Samaritans works with Network Rail and the wider rail industry to reduce suicide on the railways and to support everyone affected by them.
Samaritans and Network Rail
Every suicide leaves a lasting effect on family and friends, as well as rail staff, commuters and the wider community. In 2010 Samaritans began working with Network Rail with the aim of preventing rail suicides and supporting those affected by them.
Our partnership with Network Rail and work with the wider rail industry focuses on seven key areas:
- Engaging the rail industry in suicide prevention and support activities
- Reaching out to those most at risk through our awareness campaigns
- Training rail industry staff in suicide prevention
- Supporting people affected by a suicide
- Volunteer outreach and support at stations after a suicide
- Working with the media to encourage responsible reporting of rail suicides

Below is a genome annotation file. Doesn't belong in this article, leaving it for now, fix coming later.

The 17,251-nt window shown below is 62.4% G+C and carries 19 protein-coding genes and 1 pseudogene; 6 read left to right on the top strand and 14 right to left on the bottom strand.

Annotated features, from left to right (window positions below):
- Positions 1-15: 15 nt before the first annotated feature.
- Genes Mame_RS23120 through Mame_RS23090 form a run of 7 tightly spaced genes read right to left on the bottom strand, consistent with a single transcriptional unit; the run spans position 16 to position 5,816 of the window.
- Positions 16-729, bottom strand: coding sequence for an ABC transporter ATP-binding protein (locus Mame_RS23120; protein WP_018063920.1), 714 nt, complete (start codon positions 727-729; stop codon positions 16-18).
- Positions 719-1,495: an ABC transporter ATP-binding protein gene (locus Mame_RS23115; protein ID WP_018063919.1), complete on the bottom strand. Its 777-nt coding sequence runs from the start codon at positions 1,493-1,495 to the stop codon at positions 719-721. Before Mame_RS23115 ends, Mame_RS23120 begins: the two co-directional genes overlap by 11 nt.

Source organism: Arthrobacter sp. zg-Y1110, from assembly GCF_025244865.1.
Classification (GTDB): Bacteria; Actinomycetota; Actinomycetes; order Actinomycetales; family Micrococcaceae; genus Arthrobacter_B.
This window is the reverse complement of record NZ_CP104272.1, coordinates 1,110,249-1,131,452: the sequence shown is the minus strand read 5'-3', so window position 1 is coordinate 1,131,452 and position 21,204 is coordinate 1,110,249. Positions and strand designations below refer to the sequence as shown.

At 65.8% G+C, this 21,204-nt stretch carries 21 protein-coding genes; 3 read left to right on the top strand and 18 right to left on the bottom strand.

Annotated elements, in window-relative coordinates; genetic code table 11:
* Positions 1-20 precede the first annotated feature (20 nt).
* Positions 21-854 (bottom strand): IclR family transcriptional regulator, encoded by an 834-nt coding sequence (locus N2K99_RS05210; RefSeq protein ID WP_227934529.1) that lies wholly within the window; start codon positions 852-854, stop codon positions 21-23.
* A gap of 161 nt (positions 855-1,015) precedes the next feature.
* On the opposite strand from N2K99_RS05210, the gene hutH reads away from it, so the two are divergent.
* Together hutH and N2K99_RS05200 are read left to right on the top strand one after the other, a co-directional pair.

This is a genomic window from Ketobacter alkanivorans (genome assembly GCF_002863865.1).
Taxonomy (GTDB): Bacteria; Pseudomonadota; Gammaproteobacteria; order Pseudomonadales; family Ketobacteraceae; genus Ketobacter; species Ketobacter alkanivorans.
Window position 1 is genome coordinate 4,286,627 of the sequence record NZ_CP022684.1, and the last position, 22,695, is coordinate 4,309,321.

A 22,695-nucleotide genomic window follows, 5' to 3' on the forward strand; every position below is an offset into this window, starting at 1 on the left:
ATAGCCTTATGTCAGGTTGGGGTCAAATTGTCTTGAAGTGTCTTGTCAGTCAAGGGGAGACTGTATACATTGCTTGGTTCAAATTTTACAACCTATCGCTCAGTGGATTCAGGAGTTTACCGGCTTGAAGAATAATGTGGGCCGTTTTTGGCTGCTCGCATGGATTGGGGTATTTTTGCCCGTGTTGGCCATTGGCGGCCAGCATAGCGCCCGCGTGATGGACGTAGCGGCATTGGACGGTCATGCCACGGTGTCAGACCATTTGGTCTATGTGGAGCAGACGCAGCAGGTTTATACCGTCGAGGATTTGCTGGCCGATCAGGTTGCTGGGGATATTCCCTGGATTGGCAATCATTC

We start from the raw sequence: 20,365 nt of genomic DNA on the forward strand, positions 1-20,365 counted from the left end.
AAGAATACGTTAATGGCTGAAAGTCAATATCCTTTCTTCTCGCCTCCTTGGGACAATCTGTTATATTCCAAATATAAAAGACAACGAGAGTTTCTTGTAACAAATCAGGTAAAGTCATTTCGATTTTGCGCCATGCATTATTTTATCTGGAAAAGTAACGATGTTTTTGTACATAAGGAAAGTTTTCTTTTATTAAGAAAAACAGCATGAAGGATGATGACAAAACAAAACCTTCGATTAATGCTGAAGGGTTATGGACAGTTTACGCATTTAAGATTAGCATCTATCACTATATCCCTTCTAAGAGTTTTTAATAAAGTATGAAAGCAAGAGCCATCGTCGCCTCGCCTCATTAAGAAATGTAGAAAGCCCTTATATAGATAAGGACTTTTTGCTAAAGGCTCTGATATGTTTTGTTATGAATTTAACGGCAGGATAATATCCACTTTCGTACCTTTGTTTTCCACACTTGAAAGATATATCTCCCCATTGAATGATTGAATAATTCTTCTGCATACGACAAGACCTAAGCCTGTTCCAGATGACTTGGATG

- Working with police and health services
Since the partnership launched, we have:
- Trained over 32,000 rail staff in Samaritans' suicide prevention and trauma awareness courses
- Empowered course delegates to make potentially life-saving interventions
- Won more than 50 awards won in recognition of outstanding partnership and training work
- Delivered the multi-award winning campaign 'Small Talk Saves Lives'
- Increased engagement from train operating companies across England, Scotland and Wales year-on-year.
- Led a research study on mental health and wellbeing support for the rail industry, in partnership with Mental Health at Work. The study provides good practice recommendations for mental health provision, to allow the rail industry to raise awareness for their staff, support those experiencing mental illness and encourage a culture shift to further destigmatise conversations around mental health. This was commissioned by Great Western Railway and the Department for Transport.
Read the study:
Find out more
For more information on the rail industry suicide prevention programme and their work with Samaritans please visit the Rail Suicide Prevention website.